Tag: france

Movie Review: Barbe Bleue (Blue Beard) (2009)

In my quest to become familiar with more foreign filmmakers, especially women, I thought Catherine Breillat’s rendering of the Blue Beard fairy tale would be a good fit. Plus it’s only 80 minutes long so I could easily squeeze it in before work. Set as a frame story, the film spotlights two young sisters hanging out in an attic in what appears to be the 1950s. They read from the story of Blue Beard and add embellishments and commentary periodically. The book’s tale concerns two similar sisters, though in their teens, who are poverty-stricken after their father’s death.

They must marry for money, and are considered by local nobleman Blue Beard (Dominique Thomas) as potential mates. He chooses the younger sister Marie-Catherine (Lola Créton) for his wife, as she doesn’t look at him as an ugly monster suspected of killing his previous wives, but rather as a gentle, shy older man. The two live contentedly for a while in his castle, with Marie-Catherine pleased to finally be given preference over her older sister Anne (Daphné Baiwir). But she suspects a dark secret when he leaves her alone for a business trip.

Hmm not too much to say about this one, I don’t think. It’s a slow-paced, sparse telling of a pretty simple story, with some gender and sisterly politics thrown in for a more contemporary flair. There are lush landscapes and gorgeous costumes seemingly culled from a few eras. The leading ladies are good at having wide eyes and pale skin, and Dominique Thomas is appropriately gruff. The final shot is exquisite.

There just isn’t much to this movie. I didn’t love it or hate it, finding it diverting enough for its visuals, likable main character (she’s feisty), and easygoing child actors, but too ambiguous and minimal to really enjoy. I think that’s all I have to say? Damn. Most boring review ever, sorry.


Pair This Movie With: Oh jeez. More women-centric European period pieces I guess. Ever After? Shakespeare in Love?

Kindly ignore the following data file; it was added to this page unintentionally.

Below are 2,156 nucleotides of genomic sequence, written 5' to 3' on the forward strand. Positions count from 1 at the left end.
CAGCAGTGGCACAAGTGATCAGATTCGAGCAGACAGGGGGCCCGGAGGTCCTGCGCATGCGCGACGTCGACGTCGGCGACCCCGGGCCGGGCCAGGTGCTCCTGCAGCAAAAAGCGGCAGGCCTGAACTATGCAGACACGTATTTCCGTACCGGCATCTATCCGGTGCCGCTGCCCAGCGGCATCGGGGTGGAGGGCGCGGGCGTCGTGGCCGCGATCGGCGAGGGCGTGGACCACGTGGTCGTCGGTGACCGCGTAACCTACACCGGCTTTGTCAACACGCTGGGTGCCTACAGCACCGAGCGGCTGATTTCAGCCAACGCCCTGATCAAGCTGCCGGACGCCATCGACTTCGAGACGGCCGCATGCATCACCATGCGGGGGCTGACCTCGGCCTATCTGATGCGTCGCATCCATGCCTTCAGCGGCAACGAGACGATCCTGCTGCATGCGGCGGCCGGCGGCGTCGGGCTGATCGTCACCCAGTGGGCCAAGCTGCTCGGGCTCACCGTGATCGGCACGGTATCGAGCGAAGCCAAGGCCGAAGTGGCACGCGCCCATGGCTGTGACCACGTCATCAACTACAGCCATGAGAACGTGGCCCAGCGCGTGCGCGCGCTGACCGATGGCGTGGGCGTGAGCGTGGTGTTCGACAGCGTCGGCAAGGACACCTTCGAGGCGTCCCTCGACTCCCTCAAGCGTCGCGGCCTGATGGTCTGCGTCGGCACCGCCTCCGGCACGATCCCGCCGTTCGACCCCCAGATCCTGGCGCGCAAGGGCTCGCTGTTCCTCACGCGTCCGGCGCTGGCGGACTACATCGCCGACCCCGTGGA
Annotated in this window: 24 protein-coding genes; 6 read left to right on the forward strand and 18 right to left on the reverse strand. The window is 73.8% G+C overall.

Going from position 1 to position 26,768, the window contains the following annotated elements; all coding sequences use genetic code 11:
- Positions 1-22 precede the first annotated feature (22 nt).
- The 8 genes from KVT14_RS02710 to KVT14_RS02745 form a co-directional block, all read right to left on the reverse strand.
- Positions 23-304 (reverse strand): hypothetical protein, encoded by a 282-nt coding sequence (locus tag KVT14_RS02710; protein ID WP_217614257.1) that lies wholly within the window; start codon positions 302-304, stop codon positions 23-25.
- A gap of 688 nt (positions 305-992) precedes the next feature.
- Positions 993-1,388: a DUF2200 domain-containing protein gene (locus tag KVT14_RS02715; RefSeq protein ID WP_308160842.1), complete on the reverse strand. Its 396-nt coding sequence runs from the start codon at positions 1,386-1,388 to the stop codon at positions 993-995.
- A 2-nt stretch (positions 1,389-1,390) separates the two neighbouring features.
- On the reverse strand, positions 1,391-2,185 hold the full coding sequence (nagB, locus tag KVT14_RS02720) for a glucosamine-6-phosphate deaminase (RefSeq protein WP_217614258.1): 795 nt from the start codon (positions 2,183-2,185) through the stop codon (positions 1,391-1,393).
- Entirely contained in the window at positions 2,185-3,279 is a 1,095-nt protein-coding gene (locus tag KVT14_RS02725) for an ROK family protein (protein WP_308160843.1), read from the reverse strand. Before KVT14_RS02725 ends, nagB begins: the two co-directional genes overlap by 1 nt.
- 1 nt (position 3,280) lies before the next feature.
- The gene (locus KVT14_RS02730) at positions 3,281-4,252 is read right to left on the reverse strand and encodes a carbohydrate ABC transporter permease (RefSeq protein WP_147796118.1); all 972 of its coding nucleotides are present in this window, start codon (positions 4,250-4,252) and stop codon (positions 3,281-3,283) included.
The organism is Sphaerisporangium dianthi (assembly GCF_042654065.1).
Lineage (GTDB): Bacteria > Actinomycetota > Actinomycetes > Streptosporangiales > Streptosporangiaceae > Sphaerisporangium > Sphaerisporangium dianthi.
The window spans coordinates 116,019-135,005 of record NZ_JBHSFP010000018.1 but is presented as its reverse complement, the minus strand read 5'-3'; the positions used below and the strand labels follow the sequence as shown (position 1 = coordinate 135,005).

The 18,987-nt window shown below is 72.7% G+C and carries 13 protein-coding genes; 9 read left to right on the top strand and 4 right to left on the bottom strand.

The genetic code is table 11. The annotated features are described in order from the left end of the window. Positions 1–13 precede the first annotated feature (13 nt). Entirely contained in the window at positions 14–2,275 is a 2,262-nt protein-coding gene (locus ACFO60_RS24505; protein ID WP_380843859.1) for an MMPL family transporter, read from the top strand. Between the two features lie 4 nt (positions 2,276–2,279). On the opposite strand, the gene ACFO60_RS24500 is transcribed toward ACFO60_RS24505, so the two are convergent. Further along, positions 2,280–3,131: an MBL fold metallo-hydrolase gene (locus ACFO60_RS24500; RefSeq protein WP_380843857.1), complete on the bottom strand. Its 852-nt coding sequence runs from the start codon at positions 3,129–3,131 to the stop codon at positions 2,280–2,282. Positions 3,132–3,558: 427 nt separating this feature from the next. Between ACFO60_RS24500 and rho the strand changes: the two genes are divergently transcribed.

Movie Review: Les aventures extraordinaires d’Adèle Blanc-Sec (The Extraordinary Adventures of Adèle Blanc-Sec) (2010)

I am lucky to have a very kind boyfriend who will track down hard-to-find movies I want to see on a whim. Then again, isn’t he lucky to have a girlfriend who’s so awesome? I think so. Anyway, The Extraordinary Adventures of Adèle Blanc-Sec has a lot going for it: it’s written/directed by Luc Besson, who has a fairly strong track record for me; it’s based on a French comic book that I just ordered; and it’s about a strong lady protagonist who uses her wits and wiles to combat weird mystical elements in the 1910’s! Wowee!

The odd plot concerns multiple storylines that sort of come together eventually. A baby pterodactyl magically hatches from an egg in a natural history museum. An old dude hangs out with it while the cops try to figure out what the hell is happening. Adèle, a world-adventuring journalist, travels to Egypt to unearth a mummy who was once doctor to a pharaoh, with the hope that his ancient expertise can cure her fatally-ill sister. But first she needs to bring him back to life. And hope he speaks French.

This film rides the line between goofy camp and sincere corniness way too often, resulting in an uneven and unsure-of-itself production with its fair share of fun, memorable moments. I really wanted to like it since it has so many elements that I support- strong heroine, early twentieth century setting, fantastical adventure tropes, weird subplots- but it just doesn’t quite work. The tone is all over the place, and while I was pretty sure it was meant to be a comedy, there were these offputting dramatic/scary moments that didn’t fit in at all. Plus the dialogue is not as witty as it thinks it is (then again, who knows how the translation on our version was).

The cast does its best to elevate the so-so script. Louise Bourgoin is absolutely charming as the title character, pulling in equal amounts of spunky determined heroine and unexpected comic relief. She also has a rather impressive costume collection. I quite enjoyed Gilles Lellouche as well, who is very funny as the put-upon Inspector Caponi assigned to track down the pterodactyl. And Nicolas Giraud is beyond adorable as a shy scientist with his eye on the oblivious Adèle.